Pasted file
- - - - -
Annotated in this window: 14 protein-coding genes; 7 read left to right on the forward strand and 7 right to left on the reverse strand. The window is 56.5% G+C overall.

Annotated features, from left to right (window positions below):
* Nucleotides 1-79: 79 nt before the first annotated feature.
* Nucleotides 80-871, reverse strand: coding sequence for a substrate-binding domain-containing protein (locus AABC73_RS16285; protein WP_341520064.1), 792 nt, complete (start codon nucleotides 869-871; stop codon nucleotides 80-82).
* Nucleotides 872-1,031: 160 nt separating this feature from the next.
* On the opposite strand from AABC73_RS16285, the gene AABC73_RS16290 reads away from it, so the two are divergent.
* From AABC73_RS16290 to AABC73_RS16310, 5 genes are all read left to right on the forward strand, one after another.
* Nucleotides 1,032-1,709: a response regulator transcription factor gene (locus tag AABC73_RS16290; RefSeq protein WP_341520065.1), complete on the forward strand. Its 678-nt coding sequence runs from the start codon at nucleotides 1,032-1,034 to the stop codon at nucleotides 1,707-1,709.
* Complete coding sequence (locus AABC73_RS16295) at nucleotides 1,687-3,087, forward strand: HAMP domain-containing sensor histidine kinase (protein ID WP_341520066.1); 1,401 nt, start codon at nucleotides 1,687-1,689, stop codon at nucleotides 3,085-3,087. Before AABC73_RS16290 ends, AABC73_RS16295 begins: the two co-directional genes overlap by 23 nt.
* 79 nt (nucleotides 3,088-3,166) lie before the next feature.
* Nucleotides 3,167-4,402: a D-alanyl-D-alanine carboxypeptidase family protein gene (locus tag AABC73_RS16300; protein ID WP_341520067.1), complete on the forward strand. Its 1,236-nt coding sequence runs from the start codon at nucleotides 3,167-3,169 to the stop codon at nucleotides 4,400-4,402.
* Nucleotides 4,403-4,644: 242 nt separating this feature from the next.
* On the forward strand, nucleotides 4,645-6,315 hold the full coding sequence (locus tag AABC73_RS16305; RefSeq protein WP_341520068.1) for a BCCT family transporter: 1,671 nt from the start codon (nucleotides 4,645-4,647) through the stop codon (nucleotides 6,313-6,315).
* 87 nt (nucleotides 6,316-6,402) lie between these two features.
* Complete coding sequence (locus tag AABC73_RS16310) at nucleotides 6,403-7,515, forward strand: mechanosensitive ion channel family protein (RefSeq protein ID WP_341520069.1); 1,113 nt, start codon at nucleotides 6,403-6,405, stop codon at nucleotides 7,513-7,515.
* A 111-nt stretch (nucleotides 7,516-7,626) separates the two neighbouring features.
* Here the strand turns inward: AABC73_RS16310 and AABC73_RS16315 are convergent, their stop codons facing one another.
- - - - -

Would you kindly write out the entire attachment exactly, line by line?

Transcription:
Annotated in this window: 14 protein-coding genes; 7 read left to right on the forward strand and 7 right to left on the reverse strand. The window is 56.5% G+C overall.

Annotated features, from left to right (window positions below):
* Nucleotides 1-79: 79 nt before the first annotated feature.
* Nucleotides 80-871, reverse strand: coding sequence for a substrate-binding domain-containing protein (locus AABC73_RS16285; protein WP_341520064.1), 792 nt, complete (start codon nucleotides 869-871; stop codon nucleotides 80-82).
* Nucleotides 872-1,031: 160 nt separating this feature from the next.
* On the opposite strand from AABC73_RS16285, the gene AABC73_RS16290 reads away from it, so the two are divergent.
* From AABC73_RS16290 to AABC73_RS16310, 5 genes are all read left to right on the forward strand, one after another.
* Nucleotides 1,032-1,709: a response regulator transcription factor gene (locus tag AABC73_RS16290; RefSeq protein WP_341520065.1), complete on the forward strand. Its 678-nt coding sequence runs from the start codon at nucleotides 1,032-1,034 to the stop codon at nucleotides 1,707-1,709.
* Complete coding sequence (locus AABC73_RS16295) at nucleotides 1,687-3,087, forward strand: HAMP domain-containing sensor histidine kinase (protein ID WP_341520066.1); 1,401 nt, start codon at nucleotides 1,687-1,689, stop codon at nucleotides 3,085-3,087. Before AABC73_RS16290 ends, AABC73_RS16295 begins: the two co-directional genes overlap by 23 nt.
* 79 nt (nucleotides 3,088-3,166) lie before the next feature.
* Nucleotides 3,167-4,402: a D-alanyl-D-alanine carboxypeptidase family protein gene (locus tag AABC73_RS16300; protein ID WP_341520067.1), complete on the forward strand. Its 1,236-nt coding sequence runs from the start codon at nucleotides 3,167-3,169 to the stop codon at nucleotides 4,400-4,402.
* Nucleotides 4,403-4,644: 242 nt separating this feature from the next.
* On the forward strand, nucleotides 4,645-6,315 hold the full coding sequence (locus tag AABC73_RS16305; RefSeq protein WP_341520068.1) for a BCCT family transporter: 1,671 nt from the start codon (nucleotides 4,645-4,647) through the stop codon (nucleotides 6,313-6,315).
* 87 nt (nucleotides 6,316-6,402) lie between these two features.
* Complete coding sequence (locus tag AABC73_RS16310) at nucleotides 6,403-7,515, forward strand: mechanosensitive ion channel family protein (RefSeq protein ID WP_341520069.1); 1,113 nt, start codon at nucleotides 6,403-6,405, stop codon at nucleotides 7,513-7,515.
* A 111-nt stretch (nucleotides 7,516-7,626) separates the two neighbouring features.
* Here the strand turns inward: AABC73_RS16310 and AABC73_RS16315 are convergent, their stop codons facing one another.